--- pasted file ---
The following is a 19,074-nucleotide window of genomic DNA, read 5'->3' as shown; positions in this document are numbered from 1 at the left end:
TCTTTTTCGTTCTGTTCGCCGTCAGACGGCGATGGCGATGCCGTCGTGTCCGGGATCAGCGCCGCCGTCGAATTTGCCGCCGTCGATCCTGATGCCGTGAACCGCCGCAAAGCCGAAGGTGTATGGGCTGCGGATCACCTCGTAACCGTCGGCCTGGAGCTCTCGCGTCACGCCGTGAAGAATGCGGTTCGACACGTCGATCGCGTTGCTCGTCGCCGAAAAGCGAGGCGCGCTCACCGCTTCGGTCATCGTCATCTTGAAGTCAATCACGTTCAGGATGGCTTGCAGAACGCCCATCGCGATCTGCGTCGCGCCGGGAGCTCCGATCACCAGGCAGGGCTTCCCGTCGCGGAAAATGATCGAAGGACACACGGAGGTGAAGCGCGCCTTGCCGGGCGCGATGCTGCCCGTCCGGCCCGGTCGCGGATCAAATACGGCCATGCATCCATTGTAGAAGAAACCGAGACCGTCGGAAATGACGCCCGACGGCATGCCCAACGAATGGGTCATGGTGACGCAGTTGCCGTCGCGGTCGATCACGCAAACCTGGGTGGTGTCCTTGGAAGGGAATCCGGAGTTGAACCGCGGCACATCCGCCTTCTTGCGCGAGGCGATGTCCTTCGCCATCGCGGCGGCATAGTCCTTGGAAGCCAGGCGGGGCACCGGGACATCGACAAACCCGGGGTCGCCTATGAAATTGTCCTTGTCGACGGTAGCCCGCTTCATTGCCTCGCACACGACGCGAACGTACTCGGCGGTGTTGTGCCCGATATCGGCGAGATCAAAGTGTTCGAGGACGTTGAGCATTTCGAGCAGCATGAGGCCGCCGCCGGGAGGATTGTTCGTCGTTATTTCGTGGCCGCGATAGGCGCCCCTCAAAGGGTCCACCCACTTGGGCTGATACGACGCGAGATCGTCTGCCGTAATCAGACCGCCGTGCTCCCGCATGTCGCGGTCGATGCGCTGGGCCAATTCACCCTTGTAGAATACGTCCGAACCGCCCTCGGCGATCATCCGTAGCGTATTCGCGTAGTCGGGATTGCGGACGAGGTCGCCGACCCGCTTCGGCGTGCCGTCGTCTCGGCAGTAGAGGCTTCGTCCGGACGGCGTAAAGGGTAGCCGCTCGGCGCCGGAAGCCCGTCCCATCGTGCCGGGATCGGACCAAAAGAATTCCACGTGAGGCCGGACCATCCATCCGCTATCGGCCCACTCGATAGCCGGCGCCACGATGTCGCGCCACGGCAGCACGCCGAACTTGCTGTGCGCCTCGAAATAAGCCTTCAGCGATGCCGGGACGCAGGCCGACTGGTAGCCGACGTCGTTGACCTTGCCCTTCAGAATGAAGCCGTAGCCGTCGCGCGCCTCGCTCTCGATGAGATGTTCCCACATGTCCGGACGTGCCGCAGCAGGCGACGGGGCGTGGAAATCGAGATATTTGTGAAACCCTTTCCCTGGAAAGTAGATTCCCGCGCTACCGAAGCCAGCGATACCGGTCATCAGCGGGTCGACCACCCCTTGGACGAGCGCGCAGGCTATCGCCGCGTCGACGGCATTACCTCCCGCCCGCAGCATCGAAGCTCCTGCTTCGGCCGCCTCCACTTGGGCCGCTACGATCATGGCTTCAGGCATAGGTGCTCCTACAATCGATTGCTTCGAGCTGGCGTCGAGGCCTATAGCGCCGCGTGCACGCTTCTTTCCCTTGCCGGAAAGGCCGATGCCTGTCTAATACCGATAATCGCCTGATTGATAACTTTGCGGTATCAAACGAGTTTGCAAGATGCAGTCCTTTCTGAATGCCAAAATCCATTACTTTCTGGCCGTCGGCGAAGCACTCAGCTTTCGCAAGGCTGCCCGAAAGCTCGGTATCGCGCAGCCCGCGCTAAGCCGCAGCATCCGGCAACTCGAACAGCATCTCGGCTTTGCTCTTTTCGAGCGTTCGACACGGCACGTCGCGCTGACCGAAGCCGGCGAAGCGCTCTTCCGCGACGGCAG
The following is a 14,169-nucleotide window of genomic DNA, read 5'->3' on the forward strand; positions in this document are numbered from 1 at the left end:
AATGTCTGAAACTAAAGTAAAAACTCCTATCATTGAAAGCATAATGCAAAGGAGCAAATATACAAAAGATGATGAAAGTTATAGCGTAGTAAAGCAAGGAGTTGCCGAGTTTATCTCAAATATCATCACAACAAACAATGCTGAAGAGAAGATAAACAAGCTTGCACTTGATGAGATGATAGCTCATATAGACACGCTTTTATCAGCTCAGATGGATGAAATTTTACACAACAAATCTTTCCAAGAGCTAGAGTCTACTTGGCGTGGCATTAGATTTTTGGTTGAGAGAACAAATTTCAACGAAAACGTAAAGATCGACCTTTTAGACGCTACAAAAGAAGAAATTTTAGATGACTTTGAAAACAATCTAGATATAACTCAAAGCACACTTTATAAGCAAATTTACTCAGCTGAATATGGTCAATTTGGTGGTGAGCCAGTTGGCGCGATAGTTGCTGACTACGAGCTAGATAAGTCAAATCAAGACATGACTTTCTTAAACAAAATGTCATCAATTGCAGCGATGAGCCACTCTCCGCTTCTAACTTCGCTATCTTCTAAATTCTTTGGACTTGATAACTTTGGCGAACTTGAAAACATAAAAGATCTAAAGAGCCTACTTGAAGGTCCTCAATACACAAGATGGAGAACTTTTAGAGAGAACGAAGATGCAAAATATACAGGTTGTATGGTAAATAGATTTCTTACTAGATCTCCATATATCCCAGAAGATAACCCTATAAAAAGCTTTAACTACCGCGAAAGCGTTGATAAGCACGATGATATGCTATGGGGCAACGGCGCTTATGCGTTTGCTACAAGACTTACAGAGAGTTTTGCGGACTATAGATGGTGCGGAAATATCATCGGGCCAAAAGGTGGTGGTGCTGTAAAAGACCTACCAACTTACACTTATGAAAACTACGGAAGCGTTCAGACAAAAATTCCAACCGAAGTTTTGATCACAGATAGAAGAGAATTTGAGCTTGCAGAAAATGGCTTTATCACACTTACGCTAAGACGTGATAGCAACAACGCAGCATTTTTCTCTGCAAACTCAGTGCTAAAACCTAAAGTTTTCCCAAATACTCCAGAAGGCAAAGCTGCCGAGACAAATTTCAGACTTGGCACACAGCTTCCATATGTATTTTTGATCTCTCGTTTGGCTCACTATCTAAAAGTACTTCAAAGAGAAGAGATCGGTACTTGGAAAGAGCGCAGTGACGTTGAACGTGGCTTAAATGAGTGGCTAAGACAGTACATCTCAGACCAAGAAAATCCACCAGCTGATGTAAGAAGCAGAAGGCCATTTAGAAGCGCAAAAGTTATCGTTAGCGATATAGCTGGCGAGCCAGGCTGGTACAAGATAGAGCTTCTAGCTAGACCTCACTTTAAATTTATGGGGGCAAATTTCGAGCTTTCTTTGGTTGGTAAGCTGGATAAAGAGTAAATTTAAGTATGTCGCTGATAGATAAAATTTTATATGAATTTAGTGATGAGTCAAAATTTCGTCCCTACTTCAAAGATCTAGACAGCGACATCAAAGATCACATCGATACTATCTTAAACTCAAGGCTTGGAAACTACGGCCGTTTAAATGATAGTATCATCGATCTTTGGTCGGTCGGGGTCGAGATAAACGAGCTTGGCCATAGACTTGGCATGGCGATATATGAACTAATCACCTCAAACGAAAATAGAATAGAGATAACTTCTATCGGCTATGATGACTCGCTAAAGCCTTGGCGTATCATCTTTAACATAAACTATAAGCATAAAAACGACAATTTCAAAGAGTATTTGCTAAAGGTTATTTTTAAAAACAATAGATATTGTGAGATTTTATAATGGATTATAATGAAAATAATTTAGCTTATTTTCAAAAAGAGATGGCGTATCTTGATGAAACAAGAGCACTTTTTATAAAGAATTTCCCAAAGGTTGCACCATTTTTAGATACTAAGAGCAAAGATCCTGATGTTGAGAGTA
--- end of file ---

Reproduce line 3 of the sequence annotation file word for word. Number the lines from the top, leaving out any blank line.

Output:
The following is a 14,169-nucleotide window of genomic DNA, read 5'->3' on the forward strand; positions in this document are numbered from 1 at the left end: